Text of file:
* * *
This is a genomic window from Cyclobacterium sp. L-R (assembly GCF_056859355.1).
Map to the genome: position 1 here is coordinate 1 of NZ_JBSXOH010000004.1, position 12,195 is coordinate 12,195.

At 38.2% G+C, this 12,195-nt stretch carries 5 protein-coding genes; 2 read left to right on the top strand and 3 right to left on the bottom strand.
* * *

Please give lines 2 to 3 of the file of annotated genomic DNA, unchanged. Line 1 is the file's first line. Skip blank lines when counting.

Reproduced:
Map to the genome: position 1 here is coordinate 1 of NZ_JBSXOH010000004.1, position 12,195 is coordinate 12,195.

At 38.2% G+C, this 12,195-nt stretch carries 5 protein-coding genes; 2 read left to right on the top strand and 3 right to left on the bottom strand.